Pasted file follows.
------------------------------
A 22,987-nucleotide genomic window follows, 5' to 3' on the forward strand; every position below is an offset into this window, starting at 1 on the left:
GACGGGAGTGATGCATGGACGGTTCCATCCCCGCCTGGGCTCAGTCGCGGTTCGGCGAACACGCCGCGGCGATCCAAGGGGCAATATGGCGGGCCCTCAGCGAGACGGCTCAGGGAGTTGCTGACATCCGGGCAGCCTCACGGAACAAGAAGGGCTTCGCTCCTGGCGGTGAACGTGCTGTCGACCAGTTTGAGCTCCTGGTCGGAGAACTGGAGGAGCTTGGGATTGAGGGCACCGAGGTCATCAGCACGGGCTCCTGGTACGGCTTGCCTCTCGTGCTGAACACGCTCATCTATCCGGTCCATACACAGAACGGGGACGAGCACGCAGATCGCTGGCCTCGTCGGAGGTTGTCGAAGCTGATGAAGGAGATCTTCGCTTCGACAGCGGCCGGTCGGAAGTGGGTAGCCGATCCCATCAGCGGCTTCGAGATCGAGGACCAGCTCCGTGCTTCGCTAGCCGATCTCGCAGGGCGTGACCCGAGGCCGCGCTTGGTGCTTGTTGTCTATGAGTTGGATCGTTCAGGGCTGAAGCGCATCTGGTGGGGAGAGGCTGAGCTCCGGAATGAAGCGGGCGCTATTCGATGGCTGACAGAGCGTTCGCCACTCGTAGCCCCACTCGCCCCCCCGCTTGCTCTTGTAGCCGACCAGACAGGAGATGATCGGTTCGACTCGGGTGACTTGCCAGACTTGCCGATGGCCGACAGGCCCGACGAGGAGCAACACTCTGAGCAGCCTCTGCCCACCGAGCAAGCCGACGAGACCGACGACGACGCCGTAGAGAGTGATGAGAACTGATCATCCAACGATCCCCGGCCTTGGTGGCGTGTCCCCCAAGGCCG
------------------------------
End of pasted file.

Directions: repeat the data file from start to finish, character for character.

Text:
A 22,987-nucleotide genomic window follows, 5' to 3' on the forward strand; every position below is an offset into this window, starting at 1 on the left:
GACGGGAGTGATGCATGGACGGTTCCATCCCCGCCTGGGCTCAGTCGCGGTTCGGCGAACACGCCGCGGCGATCCAAGGGGCAATATGGCGGGCCCTCAGCGAGACGGCTCAGGGAGTTGCTGACATCCGGGCAGCCTCACGGAACAAGAAGGGCTTCGCTCCTGGCGGTGAACGTGCTGTCGACCAGTTTGAGCTCCTGGTCGGAGAACTGGAGGAGCTTGGGATTGAGGGCACCGAGGTCATCAGCACGGGCTCCTGGTACGGCTTGCCTCTCGTGCTGAACACGCTCATCTATCCGGTCCATACACAGAACGGGGACGAGCACGCAGATCGCTGGCCTCGTCGGAGGTTGTCGAAGCTGATGAAGGAGATCTTCGCTTCGACAGCGGCCGGTCGGAAGTGGGTAGCCGATCCCATCAGCGGCTTCGAGATCGAGGACCAGCTCCGTGCTTCGCTAGCCGATCTCGCAGGGCGTGACCCGAGGCCGCGCTTGGTGCTTGTTGTCTATGAGTTGGATCGTTCAGGGCTGAAGCGCATCTGGTGGGGAGAGGCTGAGCTCCGGAATGAAGCGGGCGCTATTCGATGGCTGACAGAGCGTTCGCCACTCGTAGCCCCACTCGCCCCCCCGCTTGCTCTTGTAGCCGACCAGACAGGAGATGATCGGTTCGACTCGGGTGACTTGCCAGACTTGCCGATGGCCGACAGGCCCGACGAGGAGCAACACTCTGAGCAGCCTCTGCCCACCGAGCAAGCCGACGAGACCGACGACGACGCCGTAGAGAGTGATGAGAACTGATCATCCAACGATCCCCGGCCTTGGTGGCGTGTCCCCCAAGGCCG